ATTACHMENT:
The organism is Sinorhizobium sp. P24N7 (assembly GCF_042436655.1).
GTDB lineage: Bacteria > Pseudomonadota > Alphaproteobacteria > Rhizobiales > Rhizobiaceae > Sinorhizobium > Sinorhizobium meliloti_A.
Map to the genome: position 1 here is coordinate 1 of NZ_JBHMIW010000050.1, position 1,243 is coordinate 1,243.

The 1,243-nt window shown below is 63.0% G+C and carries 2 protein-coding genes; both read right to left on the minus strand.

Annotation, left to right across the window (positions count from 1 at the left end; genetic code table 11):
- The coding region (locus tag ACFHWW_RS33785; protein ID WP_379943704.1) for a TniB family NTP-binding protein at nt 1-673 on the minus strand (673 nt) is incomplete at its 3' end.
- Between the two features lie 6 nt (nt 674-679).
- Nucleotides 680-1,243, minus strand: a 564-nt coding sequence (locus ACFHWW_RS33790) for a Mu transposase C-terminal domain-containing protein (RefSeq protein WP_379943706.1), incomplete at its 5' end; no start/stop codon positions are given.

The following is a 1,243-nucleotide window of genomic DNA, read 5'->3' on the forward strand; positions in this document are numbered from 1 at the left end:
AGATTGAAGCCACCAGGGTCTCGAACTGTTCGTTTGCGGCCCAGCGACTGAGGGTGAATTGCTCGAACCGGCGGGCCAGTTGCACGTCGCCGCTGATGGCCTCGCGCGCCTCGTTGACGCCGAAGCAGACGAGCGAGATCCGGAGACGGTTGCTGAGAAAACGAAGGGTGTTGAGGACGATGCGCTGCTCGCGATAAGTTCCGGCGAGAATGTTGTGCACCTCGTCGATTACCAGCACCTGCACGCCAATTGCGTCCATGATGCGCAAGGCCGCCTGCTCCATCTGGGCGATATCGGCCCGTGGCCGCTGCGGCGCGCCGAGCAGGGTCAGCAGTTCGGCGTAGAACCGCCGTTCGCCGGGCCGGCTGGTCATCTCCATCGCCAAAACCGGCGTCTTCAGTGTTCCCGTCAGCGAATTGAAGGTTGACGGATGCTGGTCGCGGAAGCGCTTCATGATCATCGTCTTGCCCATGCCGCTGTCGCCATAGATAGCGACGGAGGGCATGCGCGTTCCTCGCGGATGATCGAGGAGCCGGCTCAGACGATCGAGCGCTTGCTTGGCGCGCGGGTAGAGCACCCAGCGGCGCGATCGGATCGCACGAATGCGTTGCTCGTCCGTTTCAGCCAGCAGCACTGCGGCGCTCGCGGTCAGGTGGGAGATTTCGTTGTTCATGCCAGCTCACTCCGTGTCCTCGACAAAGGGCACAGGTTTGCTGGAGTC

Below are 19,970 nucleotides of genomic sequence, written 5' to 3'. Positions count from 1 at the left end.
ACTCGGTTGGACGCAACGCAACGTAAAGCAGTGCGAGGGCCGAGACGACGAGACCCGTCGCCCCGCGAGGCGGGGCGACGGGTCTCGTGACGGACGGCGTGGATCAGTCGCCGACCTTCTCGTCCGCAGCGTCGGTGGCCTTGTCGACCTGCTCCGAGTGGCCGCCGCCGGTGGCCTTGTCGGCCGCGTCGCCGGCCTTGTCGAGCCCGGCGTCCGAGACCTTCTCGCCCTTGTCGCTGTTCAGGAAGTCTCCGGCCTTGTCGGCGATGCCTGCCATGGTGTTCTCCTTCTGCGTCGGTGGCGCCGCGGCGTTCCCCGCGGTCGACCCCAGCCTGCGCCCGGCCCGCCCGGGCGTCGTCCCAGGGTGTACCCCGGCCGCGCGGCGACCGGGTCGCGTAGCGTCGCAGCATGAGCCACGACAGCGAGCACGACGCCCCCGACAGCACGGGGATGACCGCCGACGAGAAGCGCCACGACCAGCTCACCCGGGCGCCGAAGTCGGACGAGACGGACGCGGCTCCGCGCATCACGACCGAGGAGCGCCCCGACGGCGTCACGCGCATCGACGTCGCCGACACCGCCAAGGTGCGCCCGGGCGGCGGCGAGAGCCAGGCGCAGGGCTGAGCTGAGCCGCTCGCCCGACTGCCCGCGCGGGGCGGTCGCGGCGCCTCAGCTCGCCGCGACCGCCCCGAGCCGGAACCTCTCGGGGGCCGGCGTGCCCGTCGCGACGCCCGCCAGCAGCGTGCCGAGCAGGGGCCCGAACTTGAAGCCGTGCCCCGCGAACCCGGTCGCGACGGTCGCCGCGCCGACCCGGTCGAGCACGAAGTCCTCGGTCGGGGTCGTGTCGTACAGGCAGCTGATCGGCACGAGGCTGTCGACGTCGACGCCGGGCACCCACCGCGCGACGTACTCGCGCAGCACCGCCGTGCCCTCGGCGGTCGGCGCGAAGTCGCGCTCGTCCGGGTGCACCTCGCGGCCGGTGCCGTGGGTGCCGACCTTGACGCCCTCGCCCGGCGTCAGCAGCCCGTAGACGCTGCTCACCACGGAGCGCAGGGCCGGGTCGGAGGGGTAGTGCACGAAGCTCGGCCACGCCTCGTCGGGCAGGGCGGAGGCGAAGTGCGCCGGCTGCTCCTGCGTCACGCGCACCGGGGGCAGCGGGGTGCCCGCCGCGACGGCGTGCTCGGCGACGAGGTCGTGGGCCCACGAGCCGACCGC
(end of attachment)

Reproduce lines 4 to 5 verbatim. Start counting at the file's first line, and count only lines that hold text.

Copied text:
The 1,243-nt window shown below is 63.0% G+C and carries 2 protein-coding genes; both read right to left on the minus strand.

Annotation, left to right across the window (positions count from 1 at the left end; genetic code table 11):